A number of other mechanisms for poorer outcomes in depressed HF patients have been proposed in the literature. It has been suggested that inflammation may be responsible for worse outcomes in depressed HF patients.37 High levels of inflammatory cytokines, such as interleukin-6 and TNF-alpha, are independent predictors of HF-related deaths and exacerbations.38–40 Despite this suggestion, however, the evidence linking outcomes in HF patients with depression to individual biomarkers is still debatable. Recently the effect of reduced blood flow to the hippocampus, which has an important role in emotion and memory, has been alluded to as a possible mechanism for depression and cognitive decline in patients with HF.41 Experimentally there is strong evidence for the modulating role of the immune system on the relationship between depression and CVD via the hypothalamic–pituitary–adrenal axis and the autonomic nervous system.42
Despite these interrelationships between depression and CVD, no causal relationship has yet been demonstrated. Most of the studies in this area were case-controlled or cross-sectional, but they did not control for behavioural mediators such as poor treatment adherence.
The Management of Depression in Heart Failure
There is still no consensus on the best way to treat HF patients with depression. Studies have shown improvement in depressive symptoms with the use of SSRIs;14,15,43,44 however the large Setraline Against Depression and Heart Disease in Chronic Heart Failure (SADHART)14 and Morbidity, Mortality and Mood in Depressed Heart Failure Patients (MOOD-HF)15 trials failed to show any significant benefit over placebo. No clear benefits were shown between usual care (optimal HF treatment without antidepressants) and the use of SSRIs in SADHART or MOOD-HF.
Psychotherapy has been shown to reduce the depressive symptoms in CVD but has no effect on the major outcomes of the disease.45 A small study comparing Internet-based cognitive behavioural therapy with a web-based discussion forum did not demonstrate a significant difference in the management of depression in HF. There was, however, a significant improvement in depressive symptoms of the Internet-based cognitive behavioural therapy group when compared with baseline.46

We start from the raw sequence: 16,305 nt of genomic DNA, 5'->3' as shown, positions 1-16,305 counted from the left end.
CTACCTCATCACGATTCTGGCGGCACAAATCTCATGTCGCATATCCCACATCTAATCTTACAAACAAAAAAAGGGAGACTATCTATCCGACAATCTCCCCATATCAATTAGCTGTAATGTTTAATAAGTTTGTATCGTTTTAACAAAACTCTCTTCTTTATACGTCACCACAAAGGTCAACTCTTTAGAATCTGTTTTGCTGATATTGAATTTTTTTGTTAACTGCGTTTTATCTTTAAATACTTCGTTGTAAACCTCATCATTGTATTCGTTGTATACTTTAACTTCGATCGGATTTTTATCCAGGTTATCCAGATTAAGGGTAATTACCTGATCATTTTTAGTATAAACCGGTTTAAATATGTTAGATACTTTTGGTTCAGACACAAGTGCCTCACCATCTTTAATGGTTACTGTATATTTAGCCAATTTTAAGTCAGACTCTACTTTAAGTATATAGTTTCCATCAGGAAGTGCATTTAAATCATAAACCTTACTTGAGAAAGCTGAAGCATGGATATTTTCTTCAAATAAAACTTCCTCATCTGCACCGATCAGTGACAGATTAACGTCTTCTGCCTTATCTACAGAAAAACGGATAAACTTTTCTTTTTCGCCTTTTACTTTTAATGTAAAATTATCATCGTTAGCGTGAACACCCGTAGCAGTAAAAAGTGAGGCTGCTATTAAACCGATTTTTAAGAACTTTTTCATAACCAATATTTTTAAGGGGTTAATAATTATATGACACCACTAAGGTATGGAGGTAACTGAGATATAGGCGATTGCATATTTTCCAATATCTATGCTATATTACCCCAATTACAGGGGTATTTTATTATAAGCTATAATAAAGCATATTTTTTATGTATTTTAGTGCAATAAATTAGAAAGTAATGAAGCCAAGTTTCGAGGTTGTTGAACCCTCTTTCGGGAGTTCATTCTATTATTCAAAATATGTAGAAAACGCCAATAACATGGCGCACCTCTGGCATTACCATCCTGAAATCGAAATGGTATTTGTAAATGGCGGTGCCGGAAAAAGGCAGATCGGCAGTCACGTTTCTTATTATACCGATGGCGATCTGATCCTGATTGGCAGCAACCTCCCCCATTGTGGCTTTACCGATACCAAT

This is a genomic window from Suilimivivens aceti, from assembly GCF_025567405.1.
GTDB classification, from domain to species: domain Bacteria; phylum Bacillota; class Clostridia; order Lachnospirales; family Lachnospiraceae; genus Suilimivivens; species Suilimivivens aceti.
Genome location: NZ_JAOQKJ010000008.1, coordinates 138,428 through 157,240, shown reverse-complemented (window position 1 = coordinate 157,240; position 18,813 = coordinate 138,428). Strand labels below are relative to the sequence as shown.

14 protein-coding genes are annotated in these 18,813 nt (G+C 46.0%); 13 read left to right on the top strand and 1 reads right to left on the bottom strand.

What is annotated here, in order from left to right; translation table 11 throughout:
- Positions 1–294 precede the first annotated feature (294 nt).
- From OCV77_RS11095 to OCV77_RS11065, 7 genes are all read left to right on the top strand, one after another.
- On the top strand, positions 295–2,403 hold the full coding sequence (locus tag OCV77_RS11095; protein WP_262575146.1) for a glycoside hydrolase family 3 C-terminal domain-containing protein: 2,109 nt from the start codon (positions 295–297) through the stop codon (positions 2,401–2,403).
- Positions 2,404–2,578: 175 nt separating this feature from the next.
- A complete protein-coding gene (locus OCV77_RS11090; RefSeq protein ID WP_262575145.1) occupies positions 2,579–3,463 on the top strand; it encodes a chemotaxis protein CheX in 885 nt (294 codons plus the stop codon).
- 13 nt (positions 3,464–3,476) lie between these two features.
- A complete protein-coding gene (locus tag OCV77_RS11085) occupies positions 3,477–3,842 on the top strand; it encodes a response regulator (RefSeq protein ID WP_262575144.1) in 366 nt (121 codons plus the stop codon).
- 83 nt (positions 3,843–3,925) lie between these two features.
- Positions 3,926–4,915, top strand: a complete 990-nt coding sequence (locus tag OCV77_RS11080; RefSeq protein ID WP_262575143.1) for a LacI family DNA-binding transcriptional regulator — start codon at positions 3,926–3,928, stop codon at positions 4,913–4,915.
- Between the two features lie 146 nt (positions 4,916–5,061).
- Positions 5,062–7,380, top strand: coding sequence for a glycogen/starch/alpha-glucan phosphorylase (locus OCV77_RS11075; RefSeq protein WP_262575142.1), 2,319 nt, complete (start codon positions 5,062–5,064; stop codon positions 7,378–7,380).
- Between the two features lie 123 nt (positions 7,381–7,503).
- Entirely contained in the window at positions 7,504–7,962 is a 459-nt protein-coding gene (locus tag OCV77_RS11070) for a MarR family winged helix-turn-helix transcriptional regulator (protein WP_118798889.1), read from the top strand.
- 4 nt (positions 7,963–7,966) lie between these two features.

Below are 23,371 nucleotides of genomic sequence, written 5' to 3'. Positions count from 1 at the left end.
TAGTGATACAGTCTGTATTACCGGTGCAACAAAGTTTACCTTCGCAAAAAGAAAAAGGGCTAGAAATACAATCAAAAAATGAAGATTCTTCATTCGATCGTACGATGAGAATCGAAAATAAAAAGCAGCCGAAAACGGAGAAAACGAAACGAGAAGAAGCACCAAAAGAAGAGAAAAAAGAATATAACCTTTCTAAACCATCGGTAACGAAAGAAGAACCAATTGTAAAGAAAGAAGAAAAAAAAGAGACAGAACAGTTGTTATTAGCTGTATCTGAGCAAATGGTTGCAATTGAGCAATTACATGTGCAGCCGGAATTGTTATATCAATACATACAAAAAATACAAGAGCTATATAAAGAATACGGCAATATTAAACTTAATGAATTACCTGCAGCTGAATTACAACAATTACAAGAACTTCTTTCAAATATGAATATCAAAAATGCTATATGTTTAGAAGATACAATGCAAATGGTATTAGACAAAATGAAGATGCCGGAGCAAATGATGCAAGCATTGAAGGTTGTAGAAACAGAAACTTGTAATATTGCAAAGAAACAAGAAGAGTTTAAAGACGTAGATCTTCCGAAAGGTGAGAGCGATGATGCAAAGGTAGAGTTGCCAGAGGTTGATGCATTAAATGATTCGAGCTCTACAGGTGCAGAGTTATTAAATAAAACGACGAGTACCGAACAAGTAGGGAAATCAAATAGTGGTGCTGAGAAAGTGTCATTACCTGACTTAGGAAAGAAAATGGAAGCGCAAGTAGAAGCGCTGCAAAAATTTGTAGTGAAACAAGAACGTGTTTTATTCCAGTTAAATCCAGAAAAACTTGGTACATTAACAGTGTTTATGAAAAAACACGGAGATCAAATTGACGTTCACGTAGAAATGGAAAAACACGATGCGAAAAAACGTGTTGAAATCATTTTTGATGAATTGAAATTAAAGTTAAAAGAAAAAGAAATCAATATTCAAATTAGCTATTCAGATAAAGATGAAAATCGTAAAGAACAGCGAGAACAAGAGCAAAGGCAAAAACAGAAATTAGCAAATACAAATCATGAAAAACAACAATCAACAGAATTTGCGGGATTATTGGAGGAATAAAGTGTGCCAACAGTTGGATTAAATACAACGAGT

Outcomes in Depressed Heart Failure Patents
Studies have suggested a worse outcome in HF patients with depression across a broad range of events including mortality, healthcare use and associated clinical conditions, especially in more severely depressed patients (see Figure 2).1,47 Depression was found to be an independent risk factor for mortality in HF, and this persists independent of NYHA class.7
A recent large Danish study found depression to be related to allcause mortality in patients with an ejection fraction ≤35 % but not in other types of HF.48 There was no interaction between mortality and age, sex, HF cause, NYHA class or comorbidities. Depression in HF has also been shown to be the strongest predictor of short-term declines in health status, significant worsening of HF symptoms, physical and social functions, and quality of life.8
A meta-analysis of nine studies shows that the relationship between depression and mortality is dependent on the severity of depression: severe and not mild depression are associated with increased mortality.49 The increased mortality related to depression in HF persists over a long period of time.50 Depression is associated with death and readmission for HF, especially in patients with milder HF, a shorter duration of symptoms and lower blood pressures.51
There are a number of factors that could lead to the overestimation of the impact of depression on mortality. These include differences in the method of diagnosing depression, self-reported depression symptoms or antidepressant use, and inability to account for confounders such as smoking and alcohol use.1,7,47
Depression is a common finding in patients with HF and constitutes an additional burden on the management of these patients. Wide variations in reported prevalence rates are due to varied cohort characteristics and the multiplicity of instruments and methodologies used. The presence of depression, however, leads to poor outcomes, morbidity and mortality. Treatment with newer SSRIs, although effective, does not improve outcomes and is not superior to cognitive behavioural therapy and psychotherapy. There are still many knowledge gaps to fill and issues to be addressed.